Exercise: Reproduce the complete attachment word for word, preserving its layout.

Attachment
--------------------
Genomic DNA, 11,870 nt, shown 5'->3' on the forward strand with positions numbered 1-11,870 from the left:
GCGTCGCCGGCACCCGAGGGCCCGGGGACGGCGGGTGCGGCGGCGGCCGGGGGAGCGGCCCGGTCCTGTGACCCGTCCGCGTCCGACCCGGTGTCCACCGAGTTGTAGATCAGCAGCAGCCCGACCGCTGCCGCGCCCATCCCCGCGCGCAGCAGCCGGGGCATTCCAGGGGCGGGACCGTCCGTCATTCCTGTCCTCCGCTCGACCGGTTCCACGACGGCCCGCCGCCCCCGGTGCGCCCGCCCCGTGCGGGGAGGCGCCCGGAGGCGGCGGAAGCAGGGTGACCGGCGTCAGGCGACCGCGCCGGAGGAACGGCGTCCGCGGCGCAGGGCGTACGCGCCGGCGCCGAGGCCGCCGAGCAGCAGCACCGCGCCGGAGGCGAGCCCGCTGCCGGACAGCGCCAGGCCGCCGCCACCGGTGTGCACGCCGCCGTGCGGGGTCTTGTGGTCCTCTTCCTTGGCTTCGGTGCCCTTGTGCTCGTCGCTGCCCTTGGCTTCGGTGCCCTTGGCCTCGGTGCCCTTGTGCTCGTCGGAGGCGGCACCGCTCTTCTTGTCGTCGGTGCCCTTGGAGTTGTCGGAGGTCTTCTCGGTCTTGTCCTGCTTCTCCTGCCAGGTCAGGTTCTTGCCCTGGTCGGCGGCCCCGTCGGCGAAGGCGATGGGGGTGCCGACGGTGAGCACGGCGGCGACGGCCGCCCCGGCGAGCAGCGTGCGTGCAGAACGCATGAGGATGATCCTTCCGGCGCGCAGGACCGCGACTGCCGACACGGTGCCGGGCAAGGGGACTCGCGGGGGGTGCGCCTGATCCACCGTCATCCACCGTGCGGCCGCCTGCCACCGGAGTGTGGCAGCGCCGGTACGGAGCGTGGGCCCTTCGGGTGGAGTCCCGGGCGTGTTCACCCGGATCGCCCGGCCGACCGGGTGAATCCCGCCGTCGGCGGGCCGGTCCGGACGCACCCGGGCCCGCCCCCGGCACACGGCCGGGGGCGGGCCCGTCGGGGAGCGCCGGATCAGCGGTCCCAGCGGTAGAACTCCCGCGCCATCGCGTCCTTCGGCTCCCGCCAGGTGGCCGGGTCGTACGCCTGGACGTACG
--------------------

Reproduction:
Genomic DNA, 11,870 nt, shown 5'->3' on the forward strand with positions numbered 1-11,870 from the left:
GCGTCGCCGGCACCCGAGGGCCCGGGGACGGCGGGTGCGGCGGCGGCCGGGGGAGCGGCCCGGTCCTGTGACCCGTCCGCGTCCGACCCGGTGTCCACCGAGTTGTAGATCAGCAGCAGCCCGACCGCTGCCGCGCCCATCCCCGCGCGCAGCAGCCGGGGCATTCCAGGGGCGGGACCGTCCGTCATTCCTGTCCTCCGCTCGACCGGTTCCACGACGGCCCGCCGCCCCCGGTGCGCCCGCCCCGTGCGGGGAGGCGCCCGGAGGCGGCGGAAGCAGGGTGACCGGCGTCAGGCGACCGCGCCGGAGGAACGGCGTCCGCGGCGCAGGGCGTACGCGCCGGCGCCGAGGCCGCCGAGCAGCAGCACCGCGCCGGAGGCGAGCCCGCTGCCGGACAGCGCCAGGCCGCCGCCACCGGTGTGCACGCCGCCGTGCGGGGTCTTGTGGTCCTCTTCCTTGGCTTCGGTGCCCTTGTGCTCGTCGCTGCCCTTGGCTTCGGTGCCCTTGGCCTCGGTGCCCTTGTGCTCGTCGGAGGCGGCACCGCTCTTCTTGTCGTCGGTGCCCTTGGAGTTGTCGGAGGTCTTCTCGGTCTTGTCCTGCTTCTCCTGCCAGGTCAGGTTCTTGCCCTGGTCGGCGGCCCCGTCGGCGAAGGCGATGGGGGTGCCGACGGTGAGCACGGCGGCGACGGCCGCCCCGGCGAGCAGCGTGCGTGCAGAACGCATGAGGATGATCCTTCCGGCGCGCAGGACCGCGACTGCCGACACGGTGCCGGGCAAGGGGACTCGCGGGGGGTGCGCCTGATCCACCGTCATCCACCGTGCGGCCGCCTGCCACCGGAGTGTGGCAGCGCCGGTACGGAGCGTGGGCCCTTCGGGTGGAGTCCCGGGCGTGTTCACCCGGATCGCCCGGCCGACCGGGTGAATCCCGCCGTCGGCGGGCCGGTCCGGACGCACCCGGGCCCGCCCCCGGCACACGGCCGGGGGCGGGCCCGTCGGGGAGCGCCGGATCAGCGGTCCCAGCGGTAGAACTCCCGCGCCATCGCGTCCTTCGGCTCCCGCCAGGTGGCCGGGTCGTACGCCTGGACGTACG